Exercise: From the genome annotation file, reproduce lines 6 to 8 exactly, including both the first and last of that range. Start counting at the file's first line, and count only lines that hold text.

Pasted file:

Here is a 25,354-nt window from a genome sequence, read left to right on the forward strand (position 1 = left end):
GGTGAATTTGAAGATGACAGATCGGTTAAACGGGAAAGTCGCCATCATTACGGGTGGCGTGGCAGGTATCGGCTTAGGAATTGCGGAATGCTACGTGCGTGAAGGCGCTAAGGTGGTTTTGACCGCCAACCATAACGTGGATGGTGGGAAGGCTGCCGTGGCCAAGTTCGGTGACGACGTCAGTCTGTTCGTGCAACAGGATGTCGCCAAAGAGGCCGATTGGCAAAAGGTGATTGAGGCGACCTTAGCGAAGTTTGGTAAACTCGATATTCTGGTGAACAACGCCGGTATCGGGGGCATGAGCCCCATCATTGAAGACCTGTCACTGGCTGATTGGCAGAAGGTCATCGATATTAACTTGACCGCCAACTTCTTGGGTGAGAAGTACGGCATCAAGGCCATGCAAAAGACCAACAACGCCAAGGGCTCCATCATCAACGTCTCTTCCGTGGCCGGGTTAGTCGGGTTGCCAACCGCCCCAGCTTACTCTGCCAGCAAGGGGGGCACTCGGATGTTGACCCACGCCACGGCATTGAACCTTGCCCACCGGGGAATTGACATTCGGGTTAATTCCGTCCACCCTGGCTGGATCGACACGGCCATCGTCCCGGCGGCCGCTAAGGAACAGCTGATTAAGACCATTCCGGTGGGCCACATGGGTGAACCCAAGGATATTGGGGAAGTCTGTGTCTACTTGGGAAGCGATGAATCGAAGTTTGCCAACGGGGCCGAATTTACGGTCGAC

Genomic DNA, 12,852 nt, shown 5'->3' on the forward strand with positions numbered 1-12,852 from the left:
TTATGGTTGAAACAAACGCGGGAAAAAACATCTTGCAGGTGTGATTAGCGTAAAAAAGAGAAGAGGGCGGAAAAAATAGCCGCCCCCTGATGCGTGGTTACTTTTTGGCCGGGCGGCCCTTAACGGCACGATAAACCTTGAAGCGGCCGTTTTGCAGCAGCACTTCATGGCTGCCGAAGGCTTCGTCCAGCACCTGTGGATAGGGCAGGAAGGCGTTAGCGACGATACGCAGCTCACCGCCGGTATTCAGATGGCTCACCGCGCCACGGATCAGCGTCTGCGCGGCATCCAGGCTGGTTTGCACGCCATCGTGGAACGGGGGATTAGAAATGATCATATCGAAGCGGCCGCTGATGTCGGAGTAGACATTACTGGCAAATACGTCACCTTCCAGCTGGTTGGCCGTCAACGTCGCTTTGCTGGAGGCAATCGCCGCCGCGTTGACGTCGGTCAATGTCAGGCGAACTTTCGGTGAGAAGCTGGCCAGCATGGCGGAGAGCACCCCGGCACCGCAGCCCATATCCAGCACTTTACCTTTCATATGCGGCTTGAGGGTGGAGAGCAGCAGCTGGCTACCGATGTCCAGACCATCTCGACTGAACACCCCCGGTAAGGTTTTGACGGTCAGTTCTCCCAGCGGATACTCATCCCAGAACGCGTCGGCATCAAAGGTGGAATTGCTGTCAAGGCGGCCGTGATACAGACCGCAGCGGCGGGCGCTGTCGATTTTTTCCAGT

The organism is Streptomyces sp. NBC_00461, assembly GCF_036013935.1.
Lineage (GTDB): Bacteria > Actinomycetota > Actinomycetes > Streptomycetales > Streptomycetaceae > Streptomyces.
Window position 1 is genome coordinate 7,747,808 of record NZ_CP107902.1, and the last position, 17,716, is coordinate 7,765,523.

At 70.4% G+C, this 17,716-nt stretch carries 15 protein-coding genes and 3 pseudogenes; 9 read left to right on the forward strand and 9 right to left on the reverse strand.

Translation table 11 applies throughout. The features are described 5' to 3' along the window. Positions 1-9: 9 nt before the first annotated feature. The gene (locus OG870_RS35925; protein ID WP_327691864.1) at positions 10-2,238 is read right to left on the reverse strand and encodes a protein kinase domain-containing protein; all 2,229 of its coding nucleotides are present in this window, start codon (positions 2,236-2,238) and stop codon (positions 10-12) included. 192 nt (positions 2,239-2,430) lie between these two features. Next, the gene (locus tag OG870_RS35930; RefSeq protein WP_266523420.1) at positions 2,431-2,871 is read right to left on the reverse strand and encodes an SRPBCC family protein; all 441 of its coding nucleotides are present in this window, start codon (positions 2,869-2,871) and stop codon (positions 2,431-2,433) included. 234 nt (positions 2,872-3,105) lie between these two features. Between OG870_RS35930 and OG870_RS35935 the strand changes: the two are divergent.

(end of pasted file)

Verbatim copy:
Lineage (GTDB): Bacteria > Actinomycetota > Actinomycetes > Streptomycetales > Streptomycetaceae > Streptomyces.
Window position 1 is genome coordinate 7,747,808 of record NZ_CP107902.1, and the last position, 17,716, is coordinate 7,765,523.

At 70.4% G+C, this 17,716-nt stretch carries 15 protein-coding genes and 3 pseudogenes; 9 read left to right on the forward strand and 9 right to left on the reverse strand.